I find the %g exponential formatting shortens the resulting string for very large and very small values. The problem comes for values that don’t need exponential notation, like 128.0, which is neither very large or very small.

Here is one way to format numbers as short strings that uses %g exponential notation only when Decimal.normalize creates strings that are too long. This might not be the fastest solution (since it does use Decimal.normalize)

```
def floatToString (inputValue, precision = 3):
rc = str(Decimal(inputValue).normalize())
if 'E' in rc or len(rc) > 5:
rc = '{0:.{1}g}'.format(inputValue, precision)
return rc
inputs = [128.0, 32768.0, 65536, 65536 * 2, 31.5, 1.000, 10.0]
outputs = [floatToString(i) for i in inputs]
print(outputs)
# ['128', '32768', '65536', '1.31e+05', '31.5', '1', '10']
```

You can simply use format() to achieve this:

`format(3.140, '.10g')`

where 10 is the precision you want.

For float you could use this:

```
def format_float(num):
return ('%i' if num == int(num) else '%s') % num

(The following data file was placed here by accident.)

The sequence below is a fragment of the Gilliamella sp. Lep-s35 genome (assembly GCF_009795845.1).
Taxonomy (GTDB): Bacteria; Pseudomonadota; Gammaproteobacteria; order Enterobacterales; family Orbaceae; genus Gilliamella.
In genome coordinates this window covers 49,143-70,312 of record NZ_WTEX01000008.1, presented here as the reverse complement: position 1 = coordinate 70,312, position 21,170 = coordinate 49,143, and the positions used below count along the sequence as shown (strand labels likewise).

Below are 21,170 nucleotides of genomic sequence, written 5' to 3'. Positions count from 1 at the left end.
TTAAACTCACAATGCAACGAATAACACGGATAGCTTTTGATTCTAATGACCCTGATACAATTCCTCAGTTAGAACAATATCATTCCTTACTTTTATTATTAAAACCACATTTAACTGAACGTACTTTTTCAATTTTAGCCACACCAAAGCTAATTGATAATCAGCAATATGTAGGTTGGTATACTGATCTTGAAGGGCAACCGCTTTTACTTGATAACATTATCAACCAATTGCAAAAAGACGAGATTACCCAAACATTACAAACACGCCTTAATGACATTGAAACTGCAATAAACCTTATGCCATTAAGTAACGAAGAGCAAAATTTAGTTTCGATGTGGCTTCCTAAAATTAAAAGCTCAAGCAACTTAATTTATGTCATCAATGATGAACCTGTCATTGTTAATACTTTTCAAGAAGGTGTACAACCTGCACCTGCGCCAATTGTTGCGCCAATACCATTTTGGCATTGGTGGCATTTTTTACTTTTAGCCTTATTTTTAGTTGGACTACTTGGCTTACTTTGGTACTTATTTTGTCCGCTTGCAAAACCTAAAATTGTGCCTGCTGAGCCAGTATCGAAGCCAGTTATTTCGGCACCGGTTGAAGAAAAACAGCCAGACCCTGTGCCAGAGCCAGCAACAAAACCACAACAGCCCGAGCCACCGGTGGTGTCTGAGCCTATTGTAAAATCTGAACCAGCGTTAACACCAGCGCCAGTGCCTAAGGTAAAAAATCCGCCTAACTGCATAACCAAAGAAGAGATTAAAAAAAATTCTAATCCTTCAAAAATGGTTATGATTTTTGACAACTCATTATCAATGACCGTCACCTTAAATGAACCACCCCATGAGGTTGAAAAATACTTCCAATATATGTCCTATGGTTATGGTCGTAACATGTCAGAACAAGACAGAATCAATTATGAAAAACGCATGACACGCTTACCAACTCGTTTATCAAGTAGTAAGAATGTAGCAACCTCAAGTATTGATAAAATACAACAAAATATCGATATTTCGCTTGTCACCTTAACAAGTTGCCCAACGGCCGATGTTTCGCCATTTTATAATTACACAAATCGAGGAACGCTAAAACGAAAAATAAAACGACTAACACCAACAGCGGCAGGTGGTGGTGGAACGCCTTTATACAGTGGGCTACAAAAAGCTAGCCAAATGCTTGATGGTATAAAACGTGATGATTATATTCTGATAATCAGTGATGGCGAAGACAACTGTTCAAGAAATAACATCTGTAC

```

Test it:

```
>>> format_float(1.00000)
'1'
>>> format_float(1.1234567890000000000)
'1.123456789'
```

For Decimal see solution here: https://stackoverflow.com/a/42668598/5917543

```
>>> str(a if a % 1 else int(a))
```

While formatting is likely that most Pythonic way, here is an alternate solution using the `more_itertools.rstrip`

tool.

```
import more_itertools as mit
def fmt(num, pred=None):
iterable = str(num)
predicate = pred if pred is not None else lambda x: x in {".", "0"}
return "".join(mit.rstrip(iterable, predicate))
assert fmt(3) == "3"
assert fmt(3.) == "3"
assert fmt(3.0) == "3"
assert fmt(3.1) == "3.1"
assert fmt(3.14) == "3.14"
assert fmt(3.140) == "3.14"
assert fmt(3.14000) == "3.14"
assert fmt("3,0", pred=lambda x: x in set(",0")) == "3"
```

The number is converted to a string, which is stripped of trailing characters that satisfy a predicate. The function definition `fmt`

is not required, but it is used here to test assertions, which all pass. Note: it works on string inputs and accepts optional predicates.